I remember reading that Wyatt did not talk about the gunfight much and wished it hadn't happened as he considered it to have affected his life in a very negative way.
 

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That's true, the OK fight was not a good thing for the Earps, considering one of his brothers was revenge killed, and another crippled for life, and they all had to leave town or get murdered.
 

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Newspapers in the East and West picked up the stories. Two opposing newspapers in Tombstone kept everyone else informed of what was going on. Wyatt Earp also couldn't understand why people made such a big deal about it.

"In 1881, as postmaster and mayor of Tombstone, as well as the editor and publisher of the Epitaph, Clum ventured farther into politics with a self-proclaimed goal of ridding the town of corruption while creating peace and wealth for its citizens. One of his first orders of business was addressing what he called "the county ring," a group of crooked officials and local ranchers who Clum claimed were allied with outlaw elements. This alleged alliance served to fracture the town of Tombstone, resulting in the formation of two opposing camps. On the one side were Clum, the Epitaph, local Republicans, mining interests, and the Earp brothers. On the other were the rival Weekly Nugget [LCCN: sn94052355], local Democrats, ranching interests, and several so-called "cowboys"-men who were not exactly law-abiding citizens. The infamous October 1881 shootout between the Earps, Doc Holliday, and the Clanton and McLaury brothers at the O.K. Corral, as well as Clum's coverage of this event in the Epitaph, is a testament to the extreme political division among Tombstone's citizens at that time."
 

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Maybe they will display with Doc Holliday's derringer in Colorado? I remember reading that after Bat Masterson became New York sports writer he kept an number of pawn shop refugees in a desk drawer, ready for anyone who might desire a gun "owned" by a famous gunfighter.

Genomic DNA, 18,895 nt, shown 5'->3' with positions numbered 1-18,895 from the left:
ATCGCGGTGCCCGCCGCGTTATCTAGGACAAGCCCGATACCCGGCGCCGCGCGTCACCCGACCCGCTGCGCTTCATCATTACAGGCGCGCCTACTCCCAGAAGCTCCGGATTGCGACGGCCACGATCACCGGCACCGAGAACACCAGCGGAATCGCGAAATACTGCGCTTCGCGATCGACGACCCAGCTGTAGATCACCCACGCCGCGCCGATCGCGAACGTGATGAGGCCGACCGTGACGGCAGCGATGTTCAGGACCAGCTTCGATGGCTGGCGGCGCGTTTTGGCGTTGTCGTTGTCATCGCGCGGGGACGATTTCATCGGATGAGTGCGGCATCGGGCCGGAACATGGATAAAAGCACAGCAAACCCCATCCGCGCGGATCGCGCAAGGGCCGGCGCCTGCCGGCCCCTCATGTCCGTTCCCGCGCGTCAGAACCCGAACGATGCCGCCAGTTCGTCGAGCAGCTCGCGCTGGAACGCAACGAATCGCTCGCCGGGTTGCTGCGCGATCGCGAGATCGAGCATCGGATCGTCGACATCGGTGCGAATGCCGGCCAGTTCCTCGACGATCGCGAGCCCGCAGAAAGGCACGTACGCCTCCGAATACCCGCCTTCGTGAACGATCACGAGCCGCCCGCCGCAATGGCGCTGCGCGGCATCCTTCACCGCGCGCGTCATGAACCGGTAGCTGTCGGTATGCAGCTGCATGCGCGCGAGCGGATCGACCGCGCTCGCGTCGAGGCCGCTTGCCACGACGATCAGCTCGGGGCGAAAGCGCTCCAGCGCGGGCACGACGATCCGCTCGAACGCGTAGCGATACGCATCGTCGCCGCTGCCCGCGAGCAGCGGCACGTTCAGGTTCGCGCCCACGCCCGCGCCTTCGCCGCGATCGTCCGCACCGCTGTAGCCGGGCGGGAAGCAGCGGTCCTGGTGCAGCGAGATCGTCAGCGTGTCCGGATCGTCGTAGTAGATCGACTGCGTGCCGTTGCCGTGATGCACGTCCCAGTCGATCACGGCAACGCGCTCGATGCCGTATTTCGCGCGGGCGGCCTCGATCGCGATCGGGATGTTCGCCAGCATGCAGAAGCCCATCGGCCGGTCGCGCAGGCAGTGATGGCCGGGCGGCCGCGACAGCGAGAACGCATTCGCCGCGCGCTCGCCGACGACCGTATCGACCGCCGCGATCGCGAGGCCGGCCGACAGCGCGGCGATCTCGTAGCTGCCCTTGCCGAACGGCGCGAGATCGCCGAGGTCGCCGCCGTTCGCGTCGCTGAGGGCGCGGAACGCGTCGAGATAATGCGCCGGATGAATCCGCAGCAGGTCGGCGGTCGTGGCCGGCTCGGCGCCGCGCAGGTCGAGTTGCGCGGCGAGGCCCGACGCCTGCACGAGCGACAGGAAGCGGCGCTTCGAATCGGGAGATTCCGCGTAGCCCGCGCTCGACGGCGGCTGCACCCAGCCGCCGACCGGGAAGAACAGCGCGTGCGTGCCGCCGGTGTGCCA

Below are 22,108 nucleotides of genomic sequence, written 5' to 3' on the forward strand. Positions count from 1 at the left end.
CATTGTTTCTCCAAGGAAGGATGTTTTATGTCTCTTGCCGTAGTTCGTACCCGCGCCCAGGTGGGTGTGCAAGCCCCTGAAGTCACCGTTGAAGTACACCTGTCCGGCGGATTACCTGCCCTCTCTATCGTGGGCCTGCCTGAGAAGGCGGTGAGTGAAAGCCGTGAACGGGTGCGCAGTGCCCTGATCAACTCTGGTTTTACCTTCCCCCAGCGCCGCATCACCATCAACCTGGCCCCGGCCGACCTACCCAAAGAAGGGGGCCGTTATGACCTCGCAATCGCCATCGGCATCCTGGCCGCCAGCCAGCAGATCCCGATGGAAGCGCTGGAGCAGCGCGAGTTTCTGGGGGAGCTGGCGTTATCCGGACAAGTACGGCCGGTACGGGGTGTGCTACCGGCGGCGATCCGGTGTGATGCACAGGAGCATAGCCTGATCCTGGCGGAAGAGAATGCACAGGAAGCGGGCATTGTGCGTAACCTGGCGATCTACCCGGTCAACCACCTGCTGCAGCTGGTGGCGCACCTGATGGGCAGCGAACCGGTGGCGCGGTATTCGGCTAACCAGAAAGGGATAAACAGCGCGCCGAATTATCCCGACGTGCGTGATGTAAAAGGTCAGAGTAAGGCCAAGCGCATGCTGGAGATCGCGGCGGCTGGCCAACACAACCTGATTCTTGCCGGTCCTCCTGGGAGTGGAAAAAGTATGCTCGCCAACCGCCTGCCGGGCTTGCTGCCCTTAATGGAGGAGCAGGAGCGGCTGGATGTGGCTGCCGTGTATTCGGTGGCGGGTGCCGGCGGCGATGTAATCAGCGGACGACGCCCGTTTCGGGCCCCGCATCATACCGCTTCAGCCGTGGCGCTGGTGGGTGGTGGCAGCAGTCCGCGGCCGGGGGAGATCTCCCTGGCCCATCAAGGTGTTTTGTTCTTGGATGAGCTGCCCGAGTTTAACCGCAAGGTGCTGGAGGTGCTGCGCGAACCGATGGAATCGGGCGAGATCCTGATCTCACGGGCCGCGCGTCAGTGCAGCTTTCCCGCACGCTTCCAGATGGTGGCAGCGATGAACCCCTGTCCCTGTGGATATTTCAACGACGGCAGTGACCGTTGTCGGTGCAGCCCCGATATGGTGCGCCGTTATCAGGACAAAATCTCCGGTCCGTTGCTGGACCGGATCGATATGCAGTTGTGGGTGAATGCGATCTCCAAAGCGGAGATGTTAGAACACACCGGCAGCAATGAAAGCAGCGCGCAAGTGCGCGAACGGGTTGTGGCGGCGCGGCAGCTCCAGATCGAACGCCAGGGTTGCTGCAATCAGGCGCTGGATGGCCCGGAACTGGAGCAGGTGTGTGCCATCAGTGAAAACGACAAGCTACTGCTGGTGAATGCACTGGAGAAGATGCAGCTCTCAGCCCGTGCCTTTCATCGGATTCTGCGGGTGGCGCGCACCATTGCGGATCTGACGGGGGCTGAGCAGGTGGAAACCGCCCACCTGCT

Like the old joke goes, the most valuable pistol in New Mexico is the one that Billy the Kid didn't own! ;)
 

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My 2cents

The spicer hearing transcripts exist and Wyatt testified that after encountering Behan who told the Earps he had disarmed the Clanton/McLowery’s that he (Wyatt) placed his pistol that was in his hand in his coat pocket...IMO whatever pistol he had (Colt smith Wesson Merwin Hulbert, Remington) had a standard barrel length for that time which was typically 7-1/2” ... I see no practical advantage in Earp carrying a 10-12” barreled revolver... in fact it would be a disadvantage.... The spicer hearing transcripts do document the serial numbers of both Frank Mclowry and Billy Clinton’s pistols... both appear to have been Colt frontier six shooters 44-40 with 7-1/2” barrels from their serial numbers ( I don’t believe those guns are in anyone’s collections

The long barrel claim is a myth invented by a writer just like Hollywood later invented the myth that the Cochise county cowboy gang all wore red sash’s ... this is also totally made up, yet I see reenactors wearing a red sash on the street of Tombstone frequently.
 

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This is a pretty old thread, so I hope further posting in it isn’t an issue.

The most compelling evidence IMO for the “Buntline” are the letters that Stuart Lake wrote trying to find it or information about it. He would have to be a first class hoaxer to do that, especially since he never produced the revolver.

I recall reading that Buckskin Frank Leslie had a 10” SAA while living in Tombstone. I don’t recall if Leslie had his Colt before or after Earp was there. But that gun could be the source of the myth, even if only seeing it inspired Earp to add some color to his reminiscences.
 

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Old posts are fun when brought up compared to using the search . Iv'e never read about any firearms when Wyatt Earp on first try north stayed in Fort Wrangel ( heading south ) now spelled out Wrangell ( a short 100 miles from me ). He was reported to be a temporary marshal for 10 days . I would think he took his favorites with him .
 

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About 10 years ago, plus or minus, I was at a close family friends get together and chatted up things with a gent I met there about all things Alaska, outdoors, flying, guns and more. Turns out he's quite the accomplished pilot. Also turned out he's an actual Earp. Was pretty cool to think I was having a drink and chatting with a direct lineage Earp. And no, he didn't happen to own any guns used by his ancestors. Bummer.